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Surveillance for sulfadoxine-pyrimethamine resistant malaria parasites in the Lake and Southern Zones, Tanzania, using pooling and next-generation sequencing

Overview of attention for article published in Malaria Journal, June 2017
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  • Above-average Attention Score compared to outputs of the same age (60th percentile)

Mentioned by

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6 tweeters

Citations

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21 Dimensions

Readers on

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80 Mendeley
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Title
Surveillance for sulfadoxine-pyrimethamine resistant malaria parasites in the Lake and Southern Zones, Tanzania, using pooling and next-generation sequencing
Published in
Malaria Journal, June 2017
DOI 10.1186/s12936-017-1886-9
Pubmed ID
Authors

Jeremiah M. Ngondi, Deus S. Ishengoma, Stephanie M. Doctor, Kyaw L. Thwai, Corinna Keeler, Sigsbert Mkude, Oresto M. Munishi, Ritha A. Willilo, Shabbir Lalji, Naomi Kaspar, Chonge Kitojo, Lynn A. Paxton, Nicholas J. Hathaway, Jeffrey A. Bailey, Jonathan J. Juliano, Steven R. Meshnick, Julie Gutman

Abstract

Malaria in pregnancy (MiP) remains a major public health challenge in areas of high malaria transmission. Intermittent preventive treatment in pregnancy (IPTp) with sulfadoxine-pyrimethamine (SP) is recommended to prevent the adverse consequences of MiP. The effectiveness of SP for IPTp may be reduced in areas where the dhps581 mutation (a key marker of high level SP resistance) is found; this mutation was previously reported to be common in the Tanga Region of northern Tanzania, but there are limited data from other areas. The frequency of molecular markers of SP resistance was investigated in malaria parasites from febrile patients at health centres (HC) in seven regions comprising the Lake and Southern Zones of mainland Tanzania as part of the ongoing efforts to generate national-wide data of SP resistance. A cross-sectional survey was conducted in the outpatient departments of 14 HCs in seven regions from April to June, 2015. 1750 dried blood spot (DBS) samples were collected (117 to 160 per facility) from consenting patients with positive rapid diagnostic tests for malaria, and no recent (within past 2 months) exposure to SP or related drugs. DNA was extracted from the DBS, pooled by HC, and underwent pooled targeted amplicon deep sequencing to yield estimates of mutated parasite allele frequency at each locus of interest. The dhps540 mutation was common across all 14 sites, ranging from 55 to 98.4% of sequences obtained. Frequency of the dhps581 mutation ranged from 0 to 2.4%, except at Kayanga HC (Kagera Region, Lake Zone) where 24.9% of sequences obtained were mutated. The dhfr164 mutation was detected only at Kanyanga HC (0.06%). By pooling DNA extracts, the allele frequency of mutations in 14 sites could be directly determined on a single deep-sequencing run. The dhps540 mutant was very common at all locations. Surprisingly, the dhps581 was common at one health center, but rare in all the others, suggesting that there is geographic micro-heterogeneity in mutant distribution and that accurate surveillance requires inclusion of multiple sites. A better understanding of the effect of the dhps581 mutant on the efficacy of IPTp-SP is needed.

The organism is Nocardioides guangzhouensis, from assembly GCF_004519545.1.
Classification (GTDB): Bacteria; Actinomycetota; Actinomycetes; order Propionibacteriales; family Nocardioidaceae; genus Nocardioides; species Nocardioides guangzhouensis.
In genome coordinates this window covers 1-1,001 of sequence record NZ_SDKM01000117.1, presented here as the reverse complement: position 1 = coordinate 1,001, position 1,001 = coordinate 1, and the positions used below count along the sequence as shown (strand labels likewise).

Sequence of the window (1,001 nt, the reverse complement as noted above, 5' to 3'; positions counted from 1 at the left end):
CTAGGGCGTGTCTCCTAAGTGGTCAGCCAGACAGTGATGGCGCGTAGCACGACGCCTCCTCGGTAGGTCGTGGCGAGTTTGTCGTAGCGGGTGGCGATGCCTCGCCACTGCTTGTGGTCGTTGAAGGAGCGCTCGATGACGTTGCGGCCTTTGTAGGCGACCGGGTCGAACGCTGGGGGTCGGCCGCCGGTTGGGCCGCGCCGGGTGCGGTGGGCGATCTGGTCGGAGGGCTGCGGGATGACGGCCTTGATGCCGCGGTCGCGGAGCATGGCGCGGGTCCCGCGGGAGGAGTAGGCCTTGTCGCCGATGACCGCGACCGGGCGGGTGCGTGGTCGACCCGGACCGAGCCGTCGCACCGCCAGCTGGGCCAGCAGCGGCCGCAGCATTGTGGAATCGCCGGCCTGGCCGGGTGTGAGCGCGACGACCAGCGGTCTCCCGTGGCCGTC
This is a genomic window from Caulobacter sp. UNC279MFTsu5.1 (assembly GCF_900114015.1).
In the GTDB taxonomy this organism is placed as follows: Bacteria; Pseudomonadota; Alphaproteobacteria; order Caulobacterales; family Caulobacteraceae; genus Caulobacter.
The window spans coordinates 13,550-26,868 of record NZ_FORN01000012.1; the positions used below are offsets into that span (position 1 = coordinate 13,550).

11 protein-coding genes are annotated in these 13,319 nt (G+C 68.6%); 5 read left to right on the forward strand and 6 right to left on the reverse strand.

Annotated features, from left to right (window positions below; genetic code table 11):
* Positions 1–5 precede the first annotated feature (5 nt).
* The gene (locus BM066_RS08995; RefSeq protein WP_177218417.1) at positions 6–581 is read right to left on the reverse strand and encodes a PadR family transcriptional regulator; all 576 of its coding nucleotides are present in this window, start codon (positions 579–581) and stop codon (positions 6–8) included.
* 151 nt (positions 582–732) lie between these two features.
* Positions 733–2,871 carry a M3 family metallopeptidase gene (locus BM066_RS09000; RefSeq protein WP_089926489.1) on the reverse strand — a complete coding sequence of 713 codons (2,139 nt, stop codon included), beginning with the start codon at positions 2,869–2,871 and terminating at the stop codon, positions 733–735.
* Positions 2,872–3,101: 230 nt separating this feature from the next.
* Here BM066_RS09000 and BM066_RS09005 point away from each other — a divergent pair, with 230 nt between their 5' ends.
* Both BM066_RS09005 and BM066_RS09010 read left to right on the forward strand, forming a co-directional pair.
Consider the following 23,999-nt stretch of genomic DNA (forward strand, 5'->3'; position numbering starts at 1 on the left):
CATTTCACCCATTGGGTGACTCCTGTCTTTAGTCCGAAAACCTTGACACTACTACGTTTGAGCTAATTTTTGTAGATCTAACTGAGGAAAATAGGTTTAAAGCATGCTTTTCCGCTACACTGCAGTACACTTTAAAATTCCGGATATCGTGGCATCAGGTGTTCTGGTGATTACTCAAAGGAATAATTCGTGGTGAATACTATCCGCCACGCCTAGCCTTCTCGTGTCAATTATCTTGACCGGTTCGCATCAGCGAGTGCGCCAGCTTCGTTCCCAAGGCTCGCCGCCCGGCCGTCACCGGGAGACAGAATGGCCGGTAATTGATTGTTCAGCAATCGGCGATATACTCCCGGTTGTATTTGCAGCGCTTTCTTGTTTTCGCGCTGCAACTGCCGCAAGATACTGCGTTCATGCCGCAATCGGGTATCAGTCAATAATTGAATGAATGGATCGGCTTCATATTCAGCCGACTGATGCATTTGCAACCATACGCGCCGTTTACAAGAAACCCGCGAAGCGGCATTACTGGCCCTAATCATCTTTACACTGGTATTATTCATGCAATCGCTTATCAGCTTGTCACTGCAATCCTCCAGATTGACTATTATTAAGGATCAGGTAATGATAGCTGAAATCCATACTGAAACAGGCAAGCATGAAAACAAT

Twitter Demographics

The data shown below were collected from the profiles of 6 tweeters who shared this research output. Click here to find out more about how the information was compiled.

Mendeley readers

The data shown below were compiled from readership statistics for 80 Mendeley readers of this research output. Click here to see the associated Mendeley record.

Geographical breakdown

Country Count As %
Unknown 80 100%

Demographic breakdown

Readers by professional status Count As %
Researcher 18 23%
Student > Ph. D. Student 14 18%
Student > Master 12 15%
Student > Postgraduate 6 8%
Student > Bachelor 4 5%
Other 12 15%
Unknown 14 18%
Readers by discipline Count As %
Medicine and Dentistry 18 23%
Biochemistry, Genetics and Molecular Biology 14 18%
Agricultural and Biological Sciences 10 13%
Pharmacology, Toxicology and Pharmaceutical Science 5 6%
Nursing and Health Professions 3 4%
Other 12 15%
Unknown 18 23%

Attention Score in Context

This research output has an Altmetric Attention Score of 3. This is our high-level measure of the quality and quantity of online attention that it has received. This Attention Score, as well as the ranking and number of research outputs shown below, was calculated when the research output was last mentioned on 17 June 2017.
All research outputs
#5,310,731
of 16,639,069 outputs
Outputs from Malaria Journal
#1,936
of 4,654 outputs
Outputs of similar age
#99,858
of 274,942 outputs
Outputs of similar age from Malaria Journal
#1
of 1 outputs
Altmetric has tracked 16,639,069 research outputs across all sources so far. This one is in the 48th percentile – i.e., 48% of other outputs scored the same or lower than it.
So far Altmetric has tracked 4,654 research outputs from this source. They typically receive a little more attention than average, with a mean Attention Score of 6.1. This one is in the 49th percentile – i.e., 49% of its peers scored the same or lower than it.
Older research outputs will score higher simply because they've had more time to accumulate mentions. To account for age we can compare this Altmetric Attention Score to the 274,942 tracked outputs that were published within six weeks on either side of this one in any source. This one has gotten more attention than average, scoring higher than 60% of its contemporaries.
We're also able to compare this research output to 1 others from the same source and published within six weeks on either side of this one. This one has scored higher than all of them